The effort backfired on Pence spectacularly. Prominent businesses and celebrities called for a boycott of the entire state of Indiana over the law. The backlash was so intense, and so potentially damaging, that Pence eventually signed a legislative fix clarifying that the law didn’t allow anti-LGBTQ discrimination.
It’s not clear whether the law could have actually been used to discriminate against LGBTQ people in this way, as Vox’s German Lopez explained. But what is clear is that in Indiana, and many other states, LGBTQ people still aren’t protected from discrimination in the workplace, housing, or public accommodations like restaurants or hotels.
And when the Indiana legislature was considering a bill to protect LGBTQ civil rights, Pence made it clear that he didn’t care whether it passed. “That’s not on my agenda,” he said. The bill never made it to his desk.
Pence at least claimed he didn’t favor discrimination against LGBTQ people during this controversy, but he’s made a lot of unsavory comments in the past about LGBTQ people.
In 2006, he said that gay couples signified “societal collapse.” During his 2000 congressional campaign, he actively opposed laws protecting LGBTQ people from discrimination. He continues to oppose same-sex marriage, and has advocated banning “homosexuals” from serving in the military.
Perhaps most alarmingly, Pence’s 2000 campaign platform also proposed diverting HIV/AIDS funds to “those institutions which provide assistance to those seeking to change their sexual behavior” — in other words, to ineffective and abusive “conversion therapy” programs designed to try to turn gay people straight.
Pence still hasn’t clarified whether he thinks taking that position was a good idea.
Pence has been hostile to science in scary, damaging ways
Again, Pence’s record on HIV issues is particularly troubling. Not only did his decision to defund Planned Parenthood and its HIV screening programs help contribute to Indiana’s HIV crisis but he also arguably prolonged the crisis by waiting two months to authorize a clean needle distribution plan.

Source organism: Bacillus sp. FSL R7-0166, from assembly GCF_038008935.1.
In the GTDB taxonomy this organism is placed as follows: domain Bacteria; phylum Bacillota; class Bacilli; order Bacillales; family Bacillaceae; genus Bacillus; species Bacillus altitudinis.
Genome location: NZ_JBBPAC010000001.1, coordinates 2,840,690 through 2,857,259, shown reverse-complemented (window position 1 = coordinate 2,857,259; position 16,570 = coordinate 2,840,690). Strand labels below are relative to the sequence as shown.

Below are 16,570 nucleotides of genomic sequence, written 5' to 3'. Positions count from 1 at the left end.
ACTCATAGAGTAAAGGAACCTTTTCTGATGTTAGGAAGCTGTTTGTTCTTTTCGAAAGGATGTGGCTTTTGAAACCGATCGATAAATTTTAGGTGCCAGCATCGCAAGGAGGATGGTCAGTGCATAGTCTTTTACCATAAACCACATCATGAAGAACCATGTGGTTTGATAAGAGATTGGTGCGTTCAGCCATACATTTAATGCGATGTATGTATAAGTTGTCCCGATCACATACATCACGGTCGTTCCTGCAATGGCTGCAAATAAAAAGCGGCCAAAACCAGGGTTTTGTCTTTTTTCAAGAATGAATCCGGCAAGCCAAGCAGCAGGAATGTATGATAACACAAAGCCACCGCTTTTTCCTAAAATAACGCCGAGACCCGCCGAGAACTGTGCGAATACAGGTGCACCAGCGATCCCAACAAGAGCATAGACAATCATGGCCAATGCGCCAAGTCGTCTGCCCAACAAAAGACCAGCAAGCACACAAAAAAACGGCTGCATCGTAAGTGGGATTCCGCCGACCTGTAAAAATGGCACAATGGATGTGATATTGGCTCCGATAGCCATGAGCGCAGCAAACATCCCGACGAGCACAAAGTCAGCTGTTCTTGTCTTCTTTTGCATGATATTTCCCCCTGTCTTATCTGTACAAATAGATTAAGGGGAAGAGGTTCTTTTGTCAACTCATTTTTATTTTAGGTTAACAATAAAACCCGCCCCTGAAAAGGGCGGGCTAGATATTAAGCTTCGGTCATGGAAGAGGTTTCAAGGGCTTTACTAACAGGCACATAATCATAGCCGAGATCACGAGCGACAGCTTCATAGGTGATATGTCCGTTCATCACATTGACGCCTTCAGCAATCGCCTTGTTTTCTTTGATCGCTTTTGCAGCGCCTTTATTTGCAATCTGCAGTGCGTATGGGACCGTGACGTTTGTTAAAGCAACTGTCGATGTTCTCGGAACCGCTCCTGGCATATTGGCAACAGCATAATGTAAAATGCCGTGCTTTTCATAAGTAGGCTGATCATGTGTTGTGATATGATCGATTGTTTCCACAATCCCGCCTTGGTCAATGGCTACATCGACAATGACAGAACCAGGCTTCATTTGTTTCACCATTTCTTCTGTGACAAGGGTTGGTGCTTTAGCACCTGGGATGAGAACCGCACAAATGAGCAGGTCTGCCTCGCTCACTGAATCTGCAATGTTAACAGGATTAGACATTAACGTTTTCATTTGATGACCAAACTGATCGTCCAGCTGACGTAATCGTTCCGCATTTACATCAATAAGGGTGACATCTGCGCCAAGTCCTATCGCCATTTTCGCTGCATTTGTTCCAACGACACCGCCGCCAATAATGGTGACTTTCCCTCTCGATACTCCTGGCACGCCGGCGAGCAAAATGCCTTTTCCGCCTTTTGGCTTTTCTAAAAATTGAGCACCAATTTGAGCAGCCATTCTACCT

Pence’s most bizarre anti-science view might be on cigarettes. He was still arguing in 2000 that smoking doesn’t actually kill. He has opposed numerous cigarette taxes in recent years, and he also made it easier to start a cigar bar in Indiana, which has the seventh-highest smoking rate in the nation.
Some of Pence’s anti-science positions are about what you’d expect from a conservative Republican these days. He denies climate change, rejects evolution, and support teaching creationism in public schools. And the anti-abortion bills he supports tend to ignore the medical reality of what happens when women get pregnant — as many such bills do.
Those views, and the others listed in this piece, could have significant effects on public policy. But while some of Pence’s views may seem extreme, they’re also consistent with the mainstream Republican “establishment.”
While Pence has often led the way on issues like opposing abortion and LGBTQ equality, he’s also not too unusual in his party. The GOP platform still condemns same-sex marriage, and it still calls for banning all abortion (and perhaps some forms of contraception) by counting fertilized eggs as “persons.”
Trump backtracked from his infamous comment that women would have to face “some form of punishment” if abortion were illegal — but he’s also doubled down on his anti-abortion stances, both by choosing Pence and by hiring a leading anti-abortion activist to do outreach work for his campaign. And while Trump has attempted some friendly gestures toward the LGBTQ community, having Pence at his side sends a much different message on the campaign trail.
Pence has led the way on a lot of right-wing culture war battles, but he’s also not that unusual in his party for doing so. And by picking Pence as his running mate, Trump also dispelled a lot of illusions that he would be different.